Editor’s Note: This piece is in interview form and features Daniel DK Kim, worship pastor of Mariners Church.
His full bio can be found at the end of the interview.
DK, you’re a Korean-American worship pastor at a megachurch. It’s rare to see that. How did your journey unfold?
I went through a transition with my previous church (which was predominantly Asian-American) over 5 years ago and my friend (who was the worship pastor at Mariners at the time) reached out to me.
Mariners was intentional about hiring staff that would represent the diversity of the community around them and through the hiring process, it became clear that this was where God was leading me and my family.
We never imagined we would be in a predominantly caucasian setting but I quickly learned that I was comfortable and felt called to an environment where I would represent the minority, all for a purpose that was greater than what I had previously imagined.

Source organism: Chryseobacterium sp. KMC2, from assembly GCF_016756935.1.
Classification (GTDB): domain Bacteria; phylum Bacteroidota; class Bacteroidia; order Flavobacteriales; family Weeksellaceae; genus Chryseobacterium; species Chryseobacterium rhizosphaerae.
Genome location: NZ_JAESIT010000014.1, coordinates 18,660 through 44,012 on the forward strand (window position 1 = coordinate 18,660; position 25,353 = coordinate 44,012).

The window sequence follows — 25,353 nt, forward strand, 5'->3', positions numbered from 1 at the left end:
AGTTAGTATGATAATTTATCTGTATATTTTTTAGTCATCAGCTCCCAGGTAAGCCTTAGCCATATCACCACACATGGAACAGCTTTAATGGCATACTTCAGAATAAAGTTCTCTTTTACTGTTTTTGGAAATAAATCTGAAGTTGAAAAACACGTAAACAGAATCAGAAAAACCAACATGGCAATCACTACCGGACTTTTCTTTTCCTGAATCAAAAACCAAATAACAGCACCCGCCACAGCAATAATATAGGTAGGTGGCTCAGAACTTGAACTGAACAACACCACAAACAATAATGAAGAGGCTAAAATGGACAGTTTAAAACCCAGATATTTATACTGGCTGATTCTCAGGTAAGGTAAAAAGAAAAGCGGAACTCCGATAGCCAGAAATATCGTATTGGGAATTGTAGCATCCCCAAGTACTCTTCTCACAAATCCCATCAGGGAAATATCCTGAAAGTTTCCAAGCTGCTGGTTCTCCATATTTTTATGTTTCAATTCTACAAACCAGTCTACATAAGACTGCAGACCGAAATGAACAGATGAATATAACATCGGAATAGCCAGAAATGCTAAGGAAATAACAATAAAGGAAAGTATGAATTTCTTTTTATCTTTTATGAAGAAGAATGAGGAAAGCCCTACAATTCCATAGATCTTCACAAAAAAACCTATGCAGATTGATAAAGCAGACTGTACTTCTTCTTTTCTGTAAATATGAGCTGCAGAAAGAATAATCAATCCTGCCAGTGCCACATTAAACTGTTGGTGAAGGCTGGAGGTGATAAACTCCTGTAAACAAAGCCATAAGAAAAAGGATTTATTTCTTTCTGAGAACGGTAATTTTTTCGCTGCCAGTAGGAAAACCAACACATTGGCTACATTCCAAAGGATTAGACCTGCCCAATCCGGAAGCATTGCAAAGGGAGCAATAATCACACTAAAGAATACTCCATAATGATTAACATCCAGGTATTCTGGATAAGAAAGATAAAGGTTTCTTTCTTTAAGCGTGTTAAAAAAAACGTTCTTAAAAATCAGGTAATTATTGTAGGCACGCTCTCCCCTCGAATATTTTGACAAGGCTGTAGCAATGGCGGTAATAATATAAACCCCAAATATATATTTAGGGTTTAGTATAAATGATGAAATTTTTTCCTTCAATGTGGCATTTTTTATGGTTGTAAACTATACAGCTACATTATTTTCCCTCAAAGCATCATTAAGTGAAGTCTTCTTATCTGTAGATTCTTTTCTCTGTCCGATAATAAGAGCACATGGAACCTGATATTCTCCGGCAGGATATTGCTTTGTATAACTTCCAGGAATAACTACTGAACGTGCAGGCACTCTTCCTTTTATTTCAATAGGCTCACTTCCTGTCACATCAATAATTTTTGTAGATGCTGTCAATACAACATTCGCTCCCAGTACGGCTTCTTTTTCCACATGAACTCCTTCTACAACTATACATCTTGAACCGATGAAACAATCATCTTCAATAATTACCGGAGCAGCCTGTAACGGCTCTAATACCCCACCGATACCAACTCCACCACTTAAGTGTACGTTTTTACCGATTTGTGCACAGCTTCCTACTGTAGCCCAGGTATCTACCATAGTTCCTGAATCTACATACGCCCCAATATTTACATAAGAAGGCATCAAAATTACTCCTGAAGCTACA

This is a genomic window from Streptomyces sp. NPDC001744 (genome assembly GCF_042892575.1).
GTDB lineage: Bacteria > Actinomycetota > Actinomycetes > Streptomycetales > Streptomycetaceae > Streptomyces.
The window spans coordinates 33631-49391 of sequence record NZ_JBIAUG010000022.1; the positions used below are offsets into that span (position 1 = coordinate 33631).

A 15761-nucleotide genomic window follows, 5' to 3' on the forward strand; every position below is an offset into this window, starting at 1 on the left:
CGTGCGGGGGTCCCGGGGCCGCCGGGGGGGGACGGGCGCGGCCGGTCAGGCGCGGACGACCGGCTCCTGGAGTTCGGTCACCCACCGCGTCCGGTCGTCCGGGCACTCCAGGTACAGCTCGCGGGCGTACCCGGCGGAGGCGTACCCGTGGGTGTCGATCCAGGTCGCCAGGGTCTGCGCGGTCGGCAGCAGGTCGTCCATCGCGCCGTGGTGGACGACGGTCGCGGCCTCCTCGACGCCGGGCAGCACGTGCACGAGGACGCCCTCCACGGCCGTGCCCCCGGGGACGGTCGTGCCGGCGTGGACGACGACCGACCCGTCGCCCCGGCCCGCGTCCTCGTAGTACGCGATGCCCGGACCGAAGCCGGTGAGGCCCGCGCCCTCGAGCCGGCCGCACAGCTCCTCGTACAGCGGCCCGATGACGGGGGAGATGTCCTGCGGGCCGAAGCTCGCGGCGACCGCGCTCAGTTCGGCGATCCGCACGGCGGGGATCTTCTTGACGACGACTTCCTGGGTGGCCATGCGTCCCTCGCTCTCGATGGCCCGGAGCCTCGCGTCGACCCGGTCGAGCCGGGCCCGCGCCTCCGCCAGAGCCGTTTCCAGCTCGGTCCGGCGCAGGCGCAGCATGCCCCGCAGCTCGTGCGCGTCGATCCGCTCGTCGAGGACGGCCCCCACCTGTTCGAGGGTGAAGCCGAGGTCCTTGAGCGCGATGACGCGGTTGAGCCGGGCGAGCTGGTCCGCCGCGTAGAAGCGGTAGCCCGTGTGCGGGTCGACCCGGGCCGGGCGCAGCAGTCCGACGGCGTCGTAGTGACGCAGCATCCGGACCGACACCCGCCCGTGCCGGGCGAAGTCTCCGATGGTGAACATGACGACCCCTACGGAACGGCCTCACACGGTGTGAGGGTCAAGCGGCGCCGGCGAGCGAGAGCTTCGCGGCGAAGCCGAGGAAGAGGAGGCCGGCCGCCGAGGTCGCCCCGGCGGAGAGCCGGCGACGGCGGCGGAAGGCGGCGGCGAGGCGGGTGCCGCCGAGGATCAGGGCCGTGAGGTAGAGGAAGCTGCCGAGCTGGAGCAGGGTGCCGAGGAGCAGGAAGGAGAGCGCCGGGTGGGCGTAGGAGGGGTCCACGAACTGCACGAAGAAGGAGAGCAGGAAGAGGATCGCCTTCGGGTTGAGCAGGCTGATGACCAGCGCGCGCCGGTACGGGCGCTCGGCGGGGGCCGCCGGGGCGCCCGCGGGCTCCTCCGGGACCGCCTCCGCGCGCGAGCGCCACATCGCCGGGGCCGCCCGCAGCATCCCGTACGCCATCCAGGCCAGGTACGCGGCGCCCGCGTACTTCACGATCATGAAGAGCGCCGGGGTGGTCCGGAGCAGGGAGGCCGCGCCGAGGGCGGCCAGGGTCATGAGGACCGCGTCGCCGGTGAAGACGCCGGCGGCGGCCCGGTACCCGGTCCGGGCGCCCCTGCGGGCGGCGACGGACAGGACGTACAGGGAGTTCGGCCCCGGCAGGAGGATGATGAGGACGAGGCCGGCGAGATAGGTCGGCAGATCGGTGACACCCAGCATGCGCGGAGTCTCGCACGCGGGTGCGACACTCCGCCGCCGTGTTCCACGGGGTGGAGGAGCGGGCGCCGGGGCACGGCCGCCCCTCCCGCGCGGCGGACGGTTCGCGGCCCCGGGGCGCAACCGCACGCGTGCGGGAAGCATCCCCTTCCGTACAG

Did you feel ready for it at the time? How did you manage that jump into such a key role?
I began my time at Mariners as the associate worship director, in support of my friend who was the worship pastor.
It was a great way for me to enter a brand new space, build trust with the congregation, and thrive within the support system of a larger team.
It was a much-needed time of acclimating to a new culture and a wider size and scope of ministry than I had previously experienced. It was a year of learning, adjusting, and feeling a sense of fulfillment, even as I wrestled with my long-term future. I felt ready for more but did not know what that meant or how it would look.
Then in the most unexpected and painful way, I was asked to assume the role of worship pastor on the day of my 1-year anniversary at Mariners. My friend and worship pastor had abruptly resigned and in a moment’s notice, I inherited a role and a world that would represent both the extreme challenges of ministry and the unexplainable grace of God that often accompanies the overmatched and desperate.